The Last British Men Executed For Being Gay

How two Londoners were doomed by gossip and the vindictive laws of the Victorian Age…

The Last British Men Executed For Being Gay


It was on 27 November 1835 that two men called James Pratt and John Smith were hauled in front of a hissing crowd outside London's infamous Newgate Prison. It was surely a terrifying experience for the condemned, who had already suffered the tribulations of Victorian imprisonment. According to a newspaper, they looked "dreadfully weak and dejected", and James Pratt in particular was "so weak that the executioner's assistants found it necessary to hold him in their arms to prevent him falling to the ground."

Little is now known of these men. The only reason their names are recalled, if at all, today is because of the fateful moments which led to their arrest and grisly public execution. That's because Pratt and Smith were the last men in the UK to be killed by the state for the crime of "sodomy".


The events that would lead to their deaths unfolded earlier that year, and involved a third man: William Bonill. He, close to 70 years of age, was several decades older than Pratt and Smith, and had already apparently aroused suspicion for having frequent male guests at 45 George Street, Southwark, where he rented a room from a couple called George and Jane Berkshire.

There was clearly no love lost between the Berkshires and their tenant, and when George Berkshire noticed Pratt and Smith arrive at Bonill's place one day, his vindictive curiosity got the better of him. According to his own testimony, he clambered up to the loft of a neighbouring building to gaze down through the window of Bonill's room. He reported back to his wife that he saw one of the younger men sitting on Bonill's lap, and Jane Berkshire promptly scurried straight to Bonill's door to literally peer through the keyhole.

She claimed sex acts were taking place between the men inside, and her husband wasted no time bursting in on Pratt and Smith. Their host, William Bonill, wasn't actually in the room at the time - he had evidently nipped out to buy ale. It was a shopping trip that would save him from the executioner's noose.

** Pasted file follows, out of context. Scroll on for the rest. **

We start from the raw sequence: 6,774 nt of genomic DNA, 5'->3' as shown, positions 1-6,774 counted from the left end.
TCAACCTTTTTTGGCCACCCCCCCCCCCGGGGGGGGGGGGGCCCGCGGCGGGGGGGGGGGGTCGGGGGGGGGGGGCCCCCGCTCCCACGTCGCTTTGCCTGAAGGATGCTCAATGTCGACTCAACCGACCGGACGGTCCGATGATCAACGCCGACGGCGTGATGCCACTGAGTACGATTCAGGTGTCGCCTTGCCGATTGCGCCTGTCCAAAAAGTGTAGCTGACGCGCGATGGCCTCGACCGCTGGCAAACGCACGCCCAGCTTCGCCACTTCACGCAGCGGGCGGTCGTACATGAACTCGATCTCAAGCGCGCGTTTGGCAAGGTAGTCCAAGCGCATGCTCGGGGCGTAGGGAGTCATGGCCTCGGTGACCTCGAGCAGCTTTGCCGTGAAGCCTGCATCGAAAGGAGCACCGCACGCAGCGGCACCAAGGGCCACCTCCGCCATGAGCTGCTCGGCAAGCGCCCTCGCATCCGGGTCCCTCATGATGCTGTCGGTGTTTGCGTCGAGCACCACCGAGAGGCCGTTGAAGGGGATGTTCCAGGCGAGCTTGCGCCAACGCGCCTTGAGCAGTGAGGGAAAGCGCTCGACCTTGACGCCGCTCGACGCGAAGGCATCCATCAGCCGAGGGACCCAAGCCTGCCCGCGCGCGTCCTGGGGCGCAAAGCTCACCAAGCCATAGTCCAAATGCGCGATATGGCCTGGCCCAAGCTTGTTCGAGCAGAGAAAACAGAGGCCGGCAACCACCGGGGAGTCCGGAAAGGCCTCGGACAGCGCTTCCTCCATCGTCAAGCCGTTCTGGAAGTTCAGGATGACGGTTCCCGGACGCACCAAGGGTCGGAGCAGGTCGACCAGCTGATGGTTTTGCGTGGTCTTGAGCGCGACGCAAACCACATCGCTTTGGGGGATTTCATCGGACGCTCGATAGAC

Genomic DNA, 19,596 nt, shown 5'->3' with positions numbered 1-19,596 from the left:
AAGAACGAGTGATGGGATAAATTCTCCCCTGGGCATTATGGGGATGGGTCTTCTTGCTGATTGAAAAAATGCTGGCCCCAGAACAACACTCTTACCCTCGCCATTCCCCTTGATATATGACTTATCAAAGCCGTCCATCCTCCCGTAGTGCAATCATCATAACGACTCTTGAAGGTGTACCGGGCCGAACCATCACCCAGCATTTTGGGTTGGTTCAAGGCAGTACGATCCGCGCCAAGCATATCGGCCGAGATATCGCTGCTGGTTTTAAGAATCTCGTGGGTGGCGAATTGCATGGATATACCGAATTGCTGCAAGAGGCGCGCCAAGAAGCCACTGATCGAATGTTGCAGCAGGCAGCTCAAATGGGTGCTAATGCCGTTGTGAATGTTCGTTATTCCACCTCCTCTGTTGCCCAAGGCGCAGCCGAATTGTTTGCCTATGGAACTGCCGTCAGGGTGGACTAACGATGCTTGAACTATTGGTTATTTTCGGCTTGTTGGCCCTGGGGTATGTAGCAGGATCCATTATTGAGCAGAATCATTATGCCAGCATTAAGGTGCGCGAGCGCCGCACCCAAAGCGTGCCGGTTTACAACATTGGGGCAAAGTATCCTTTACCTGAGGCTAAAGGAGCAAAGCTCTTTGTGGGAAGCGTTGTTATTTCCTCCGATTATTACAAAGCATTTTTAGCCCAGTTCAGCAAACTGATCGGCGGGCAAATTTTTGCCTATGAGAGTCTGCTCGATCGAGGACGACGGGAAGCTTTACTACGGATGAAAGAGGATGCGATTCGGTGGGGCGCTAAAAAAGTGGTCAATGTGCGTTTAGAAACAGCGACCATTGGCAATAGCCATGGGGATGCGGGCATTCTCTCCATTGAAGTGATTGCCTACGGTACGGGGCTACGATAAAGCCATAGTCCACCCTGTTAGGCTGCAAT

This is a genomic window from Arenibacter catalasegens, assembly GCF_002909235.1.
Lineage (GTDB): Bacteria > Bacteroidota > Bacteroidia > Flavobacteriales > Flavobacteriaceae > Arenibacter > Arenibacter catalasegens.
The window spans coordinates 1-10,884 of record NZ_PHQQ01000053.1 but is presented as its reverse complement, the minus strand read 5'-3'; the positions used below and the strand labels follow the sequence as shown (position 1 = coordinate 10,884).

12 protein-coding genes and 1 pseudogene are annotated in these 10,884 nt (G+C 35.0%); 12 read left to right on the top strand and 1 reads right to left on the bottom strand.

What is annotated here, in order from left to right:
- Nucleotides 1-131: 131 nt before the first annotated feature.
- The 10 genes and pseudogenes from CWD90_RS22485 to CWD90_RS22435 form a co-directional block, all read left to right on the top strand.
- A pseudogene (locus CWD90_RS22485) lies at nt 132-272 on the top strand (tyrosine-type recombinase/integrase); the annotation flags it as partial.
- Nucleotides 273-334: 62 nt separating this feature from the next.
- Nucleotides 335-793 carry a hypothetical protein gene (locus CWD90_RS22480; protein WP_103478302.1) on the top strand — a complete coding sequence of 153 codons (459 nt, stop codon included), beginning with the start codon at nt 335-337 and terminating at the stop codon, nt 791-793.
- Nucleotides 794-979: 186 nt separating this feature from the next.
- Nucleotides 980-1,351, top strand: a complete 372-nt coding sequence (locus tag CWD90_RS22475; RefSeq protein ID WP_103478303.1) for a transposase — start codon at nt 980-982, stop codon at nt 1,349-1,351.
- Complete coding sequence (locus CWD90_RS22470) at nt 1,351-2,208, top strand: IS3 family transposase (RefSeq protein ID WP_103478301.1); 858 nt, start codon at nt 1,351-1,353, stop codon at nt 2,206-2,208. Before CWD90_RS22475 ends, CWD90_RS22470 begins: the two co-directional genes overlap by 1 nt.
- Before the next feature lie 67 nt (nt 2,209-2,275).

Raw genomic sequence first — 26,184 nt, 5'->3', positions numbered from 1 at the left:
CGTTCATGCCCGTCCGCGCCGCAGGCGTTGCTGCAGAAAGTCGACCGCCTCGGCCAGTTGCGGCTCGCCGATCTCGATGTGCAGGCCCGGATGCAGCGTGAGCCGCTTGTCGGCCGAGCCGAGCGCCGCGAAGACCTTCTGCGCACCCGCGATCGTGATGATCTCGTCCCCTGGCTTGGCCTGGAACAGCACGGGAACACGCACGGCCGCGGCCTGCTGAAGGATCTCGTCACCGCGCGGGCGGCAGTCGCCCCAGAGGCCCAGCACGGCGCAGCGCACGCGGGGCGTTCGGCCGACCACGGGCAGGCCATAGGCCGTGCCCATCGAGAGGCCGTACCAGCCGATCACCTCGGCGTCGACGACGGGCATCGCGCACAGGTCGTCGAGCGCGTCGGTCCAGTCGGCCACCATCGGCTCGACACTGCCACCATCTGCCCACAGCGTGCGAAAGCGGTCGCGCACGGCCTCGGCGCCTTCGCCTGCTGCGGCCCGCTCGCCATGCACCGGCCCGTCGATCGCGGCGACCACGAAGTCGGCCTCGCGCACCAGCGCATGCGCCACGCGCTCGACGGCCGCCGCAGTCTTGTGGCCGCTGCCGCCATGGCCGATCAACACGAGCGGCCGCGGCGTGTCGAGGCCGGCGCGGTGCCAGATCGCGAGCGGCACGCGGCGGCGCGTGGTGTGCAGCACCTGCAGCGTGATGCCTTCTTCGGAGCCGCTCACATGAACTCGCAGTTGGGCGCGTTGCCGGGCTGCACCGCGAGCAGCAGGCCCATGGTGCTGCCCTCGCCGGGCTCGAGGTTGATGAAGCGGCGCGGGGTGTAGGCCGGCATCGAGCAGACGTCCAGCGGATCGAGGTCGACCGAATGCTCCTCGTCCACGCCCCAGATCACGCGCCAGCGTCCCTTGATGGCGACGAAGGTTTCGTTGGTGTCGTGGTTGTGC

The three men were arrested and a case swiftly built against them. Evidence was non-existent, and the prosecution's argument was based entirely on the word of Jane Berkshire. Her account was somewhat self-contradictory - she claimed to have spied on the men for less than a minute, yet somehow apparently saw them undressing, getting comfy and having sex. She also seemed hazy on the details of exactly what they looked like and what precisely they did. It's also doubtful the keyhole would have provided a sufficient vantage point for the scene she half-described.

It didn't matter. And it didn't matter that several people bravely stepped forward in court to stress Pratt's good character. Even some of the major establishment figures of the time felt the men were being unfairly victimised. As a prominent magistrate put it in latter to the Home Secretary, "It is the only crime where there is no injury done to any individual". The magistrate also derided the hypocrisy of it all, pointing out that homosexuality was widely practiced among the wealthy, who had the luxury of private abodes shielded from the prying eyes of their enemies.

No voice of reason could save Pratt and Smith, whose final days were memorably sketched by Charles Dickens himself, who saw them in prison and described their "haggard", "ghastly" appearance. As for William Bonill, whose room was the scene of the capital crime... He was deported as a convict to Australia, where he died in 1841.